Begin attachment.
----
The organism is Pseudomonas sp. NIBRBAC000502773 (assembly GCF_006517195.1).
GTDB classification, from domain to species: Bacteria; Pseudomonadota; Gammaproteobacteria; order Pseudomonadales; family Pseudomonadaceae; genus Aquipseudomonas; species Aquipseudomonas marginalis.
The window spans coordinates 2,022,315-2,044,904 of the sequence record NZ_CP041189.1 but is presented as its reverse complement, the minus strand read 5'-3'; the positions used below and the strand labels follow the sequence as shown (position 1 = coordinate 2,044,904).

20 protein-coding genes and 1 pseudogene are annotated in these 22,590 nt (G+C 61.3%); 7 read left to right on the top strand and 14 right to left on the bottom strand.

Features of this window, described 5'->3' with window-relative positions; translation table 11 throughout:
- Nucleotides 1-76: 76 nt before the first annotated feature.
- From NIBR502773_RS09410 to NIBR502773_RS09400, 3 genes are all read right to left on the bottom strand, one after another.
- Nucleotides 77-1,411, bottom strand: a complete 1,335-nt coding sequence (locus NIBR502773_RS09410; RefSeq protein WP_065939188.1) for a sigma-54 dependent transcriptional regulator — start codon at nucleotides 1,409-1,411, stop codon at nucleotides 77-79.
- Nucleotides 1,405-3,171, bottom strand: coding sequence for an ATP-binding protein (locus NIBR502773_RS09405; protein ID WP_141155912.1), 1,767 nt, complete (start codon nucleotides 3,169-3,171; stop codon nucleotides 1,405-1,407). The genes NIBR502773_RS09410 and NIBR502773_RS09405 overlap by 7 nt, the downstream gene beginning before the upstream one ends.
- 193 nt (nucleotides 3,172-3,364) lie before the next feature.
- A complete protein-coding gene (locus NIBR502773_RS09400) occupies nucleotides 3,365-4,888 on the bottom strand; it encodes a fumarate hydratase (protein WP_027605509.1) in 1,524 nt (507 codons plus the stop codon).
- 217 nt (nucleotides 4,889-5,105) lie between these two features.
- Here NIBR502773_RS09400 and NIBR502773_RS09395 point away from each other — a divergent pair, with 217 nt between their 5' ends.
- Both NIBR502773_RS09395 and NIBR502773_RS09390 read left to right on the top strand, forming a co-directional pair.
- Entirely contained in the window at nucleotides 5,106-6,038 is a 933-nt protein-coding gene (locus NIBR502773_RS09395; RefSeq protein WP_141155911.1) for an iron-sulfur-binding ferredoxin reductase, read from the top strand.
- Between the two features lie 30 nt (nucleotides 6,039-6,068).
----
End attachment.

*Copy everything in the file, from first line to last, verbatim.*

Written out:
The organism is Pseudomonas sp. NIBRBAC000502773 (assembly GCF_006517195.1).
GTDB classification, from domain to species: Bacteria; Pseudomonadota; Gammaproteobacteria; order Pseudomonadales; family Pseudomonadaceae; genus Aquipseudomonas; species Aquipseudomonas marginalis.
The window spans coordinates 2,022,315-2,044,904 of the sequence record NZ_CP041189.1 but is presented as its reverse complement, the minus strand read 5'-3'; the positions used below and the strand labels follow the sequence as shown (position 1 = coordinate 2,044,904).

20 protein-coding genes and 1 pseudogene are annotated in these 22,590 nt (G+C 61.3%); 7 read left to right on the top strand and 14 right to left on the bottom strand.

Features of this window, described 5'->3' with window-relative positions; translation table 11 throughout:
- Nucleotides 1-76: 76 nt before the first annotated feature.
- From NIBR502773_RS09410 to NIBR502773_RS09400, 3 genes are all read right to left on the bottom strand, one after another.
- Nucleotides 77-1,411, bottom strand: a complete 1,335-nt coding sequence (locus NIBR502773_RS09410; RefSeq protein WP_065939188.1) for a sigma-54 dependent transcriptional regulator — start codon at nucleotides 1,409-1,411, stop codon at nucleotides 77-79.
- Nucleotides 1,405-3,171, bottom strand: coding sequence for an ATP-binding protein (locus NIBR502773_RS09405; protein ID WP_141155912.1), 1,767 nt, complete (start codon nucleotides 3,169-3,171; stop codon nucleotides 1,405-1,407). The genes NIBR502773_RS09410 and NIBR502773_RS09405 overlap by 7 nt, the downstream gene beginning before the upstream one ends.
- 193 nt (nucleotides 3,172-3,364) lie before the next feature.
- A complete protein-coding gene (locus NIBR502773_RS09400) occupies nucleotides 3,365-4,888 on the bottom strand; it encodes a fumarate hydratase (protein WP_027605509.1) in 1,524 nt (507 codons plus the stop codon).
- 217 nt (nucleotides 4,889-5,105) lie between these two features.
- Here NIBR502773_RS09400 and NIBR502773_RS09395 point away from each other — a divergent pair, with 217 nt between their 5' ends.
- Both NIBR502773_RS09395 and NIBR502773_RS09390 read left to right on the top strand, forming a co-directional pair.
- Entirely contained in the window at nucleotides 5,106-6,038 is a 933-nt protein-coding gene (locus NIBR502773_RS09395; RefSeq protein WP_141155911.1) for an iron-sulfur-binding ferredoxin reductase, read from the top strand.
- Between the two features lie 30 nt (nucleotides 6,039-6,068).